Control panel of the Speed Queen TR7 washer.

Update: Speed Queen recently told CR that it had made some changes to the TR7 top-loader. So we bought and tested the updated Speed Queen TR7000WN in September 2019. For the details, see our latest review of the TR7.

This article was originally published on April 27, 2018.

It’s not every day that a washing machine earns a Poor rating in Consumer Reports' washing performance test, but that’s the case with the Speed Queen TR7000WN, a new agitator top-loader that sells for more than $1,000.

The Speed Queen TR7 (model AWNE9RSN115TW01) earned an Overall Score of 31 out of 100. That means it holds the distinction of being the worst-performing washing machine of the 100-plus full-sized models in our ratings and the most expensive agitator top-loader. For the premium price, you could buy two machines in the same category that got a Very Good for washing performance (aka cleaning).

“Speed Queen’s score in the washing performance test hurts its Overall Score,” says Rich Handel, who oversees CR’s laundry appliance tests. “It’s the only washer in our ratings to earn a Poor for cleaning.”


Speed Queen tests its own products before they go to market, of course, and the company told Consumer Reports that the Speed Queen TR7 has a unique wash action. “[It] was not arrived at casually,” says Jay McDonald, vice president of the company’s North American home laundry sales. “It is the culmination of three years and thousands of hours of research, development, and testing by a team of engineers.”

But in CR’s labs, the Speed Queen TR7’s subpar cleaning result was notable enough that we reached out to Speed Queen’s engineers to make sure the washer we purchased at retail was working properly. Our test engineers verified information about the TR7’s cycle times and other parameters, such as water and energy use, and are confident that CR’s unit of this model operated as intended.

Just how poor is a Poor score in CR’s book? Check out the video below to see what our stained swatches looked like after they were washed in the TR7.

The Speed Queen TR7 does have a few positive performance highlights. This top-load agitator washer completes a cycle in a brisk 40 minutes, making it one of the fastest among agitator washers. And it’s gentle on fabrics, scoring an Excellent in that test, which is unusual for an agitator model. It rated a Very Good in energy efficiency and a Good in water efficiency, a marked improvement over previous models.

It’s noisy, as agitator washers tend to be. But if a washer can’t clean well, the noise is the least of your worries.

The same might be said about reliability and owner satisfaction.

Speed Queen has a loyal following that raves about the sturdiness of its machines. Indeed, the brand is tops in CR’s latest predicted reliability ratings of agitator washers. Our survey results are based on CR members' experiences with 76,517 washers bought new between 2007 and 2017 that are not covered by a service contract. Our survey also found that Speed Queen is the only agitator brand to get a favorable owner satisfaction rating.

We now incorporate lab test results, predicted reliability, and owner satisfaction into one Overall Score to make it easier for you to make a well-informed buying decision, as you'll see in our washing machine ratings and dryer ratings, too.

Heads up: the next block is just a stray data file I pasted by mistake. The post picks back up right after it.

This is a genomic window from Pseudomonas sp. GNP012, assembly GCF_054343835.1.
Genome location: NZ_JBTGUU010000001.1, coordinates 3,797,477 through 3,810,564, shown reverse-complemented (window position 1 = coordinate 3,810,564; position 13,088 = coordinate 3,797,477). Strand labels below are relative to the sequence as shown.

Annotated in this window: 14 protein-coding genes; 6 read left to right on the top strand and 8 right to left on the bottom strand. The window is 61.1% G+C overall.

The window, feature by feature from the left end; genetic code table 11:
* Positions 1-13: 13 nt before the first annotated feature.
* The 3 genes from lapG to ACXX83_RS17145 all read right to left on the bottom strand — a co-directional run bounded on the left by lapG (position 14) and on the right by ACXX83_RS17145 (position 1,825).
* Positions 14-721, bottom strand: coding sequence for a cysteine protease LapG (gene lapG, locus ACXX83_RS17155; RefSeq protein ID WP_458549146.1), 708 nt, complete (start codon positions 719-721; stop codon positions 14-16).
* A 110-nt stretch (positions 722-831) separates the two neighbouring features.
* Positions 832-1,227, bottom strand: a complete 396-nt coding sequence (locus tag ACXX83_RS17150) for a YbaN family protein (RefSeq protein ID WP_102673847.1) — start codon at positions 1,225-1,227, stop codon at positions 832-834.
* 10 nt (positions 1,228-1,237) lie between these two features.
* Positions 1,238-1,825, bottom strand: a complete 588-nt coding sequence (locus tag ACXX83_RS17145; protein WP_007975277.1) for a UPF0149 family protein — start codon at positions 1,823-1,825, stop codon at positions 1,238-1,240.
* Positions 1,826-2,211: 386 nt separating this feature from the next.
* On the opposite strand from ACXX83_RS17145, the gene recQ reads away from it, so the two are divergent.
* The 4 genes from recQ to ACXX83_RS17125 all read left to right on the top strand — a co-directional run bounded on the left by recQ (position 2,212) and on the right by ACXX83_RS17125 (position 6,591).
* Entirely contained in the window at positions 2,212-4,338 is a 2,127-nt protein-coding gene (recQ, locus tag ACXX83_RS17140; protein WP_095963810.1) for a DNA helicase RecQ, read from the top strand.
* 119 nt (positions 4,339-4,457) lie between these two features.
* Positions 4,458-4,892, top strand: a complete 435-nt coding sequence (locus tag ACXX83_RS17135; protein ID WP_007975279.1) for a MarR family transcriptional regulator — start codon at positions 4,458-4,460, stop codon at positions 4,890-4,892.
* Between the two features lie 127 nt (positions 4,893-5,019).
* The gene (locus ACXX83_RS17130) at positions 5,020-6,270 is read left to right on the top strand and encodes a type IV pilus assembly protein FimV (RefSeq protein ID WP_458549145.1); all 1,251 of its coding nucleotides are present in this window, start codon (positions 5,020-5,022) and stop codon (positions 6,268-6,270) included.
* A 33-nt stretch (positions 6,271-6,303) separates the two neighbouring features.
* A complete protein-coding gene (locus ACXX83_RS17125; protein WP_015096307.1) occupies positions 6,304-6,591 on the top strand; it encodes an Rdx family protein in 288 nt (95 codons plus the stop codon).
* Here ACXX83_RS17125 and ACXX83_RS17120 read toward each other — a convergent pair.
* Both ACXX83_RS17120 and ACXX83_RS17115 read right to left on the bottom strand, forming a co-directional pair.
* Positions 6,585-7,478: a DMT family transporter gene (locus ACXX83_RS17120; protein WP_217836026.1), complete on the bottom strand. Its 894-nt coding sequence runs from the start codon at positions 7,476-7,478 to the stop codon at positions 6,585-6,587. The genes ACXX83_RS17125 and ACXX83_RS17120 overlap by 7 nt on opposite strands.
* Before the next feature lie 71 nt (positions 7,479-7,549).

The Speed Queen TR7 comes with a seven-year warranty and is built to last around 25 years for residential use, according to the company. That’s 15 years longer than what some other major manufacturers claim.

You’ll find agitator top-loaders in CR’s washing machine ratings that sell from $270 to $800. The Speed Queen TR7 costs $1,040, yet it has the smallest claimed capacity of any agitator model, at 3.2 cubic feet.

Speed Queen models similar to the tested washer are the AWN43RSN115TW01 and AWN63RSN115TW01 top-loaders.

A New Design

So what’s different about the TR7 compared with the company’s earlier top-loaders?

The TR7 operates unlike anything on the market, McDonald says. “As part of this new design, washing happens throughout the tub, as opposed to the old design, which used solely the agitator to deliver the mechanical wash action,” he says. “So while the wash action may be different, it produces even better results. Our test results bear this out.”

When Consumer Reports tests a washer’s cleaning performance, we use the normal wash cycle and the heaviest soil setting. We launder fabric swatches stained with red wine, cocoa, and carbon, which is similar to soot, among other stains. The tests are meant to challenge the washer so that we can see real differences among the machines.

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For the Speed Queen TR7, that means using the machine’s normal eco cycle on the max soil setting, the same cycle and soil setting we used in earlier Speed Queens we tested, such as the Speed Queen AWNE92SP113TW01 agitator top-loader, which scored a Very Good in cleaning.

McDonald contends that stains such as blood, wine, and chocolate are not everyday stains and require a heavy-duty cycle.

In fact, we tested the TR7 on its heavy-duty cycle to gauge its best possible cleaning performance. “Many machines have a more aggressive wash cycle, and typically it will improve cleaning,” Handel says. “We ran a load in the Speed Queen using the heavy-duty cycle and max soil setting, and found that cleaning performance did improve—from a Poor to a Fair.”

Better, but not great, especially considering the price.

If an agitator top-loader is what you want, consider the top-rated Maytag MVWB865GW, $820, the GE GTW685BSLWS, $665, or any of the other models that made our list of recommended washers. To earn a spot on this list, agitator washers have to earn an Overall Score of 61 or higher. For high-efficiency top-loaders and front-loaders, we set the bar even higher.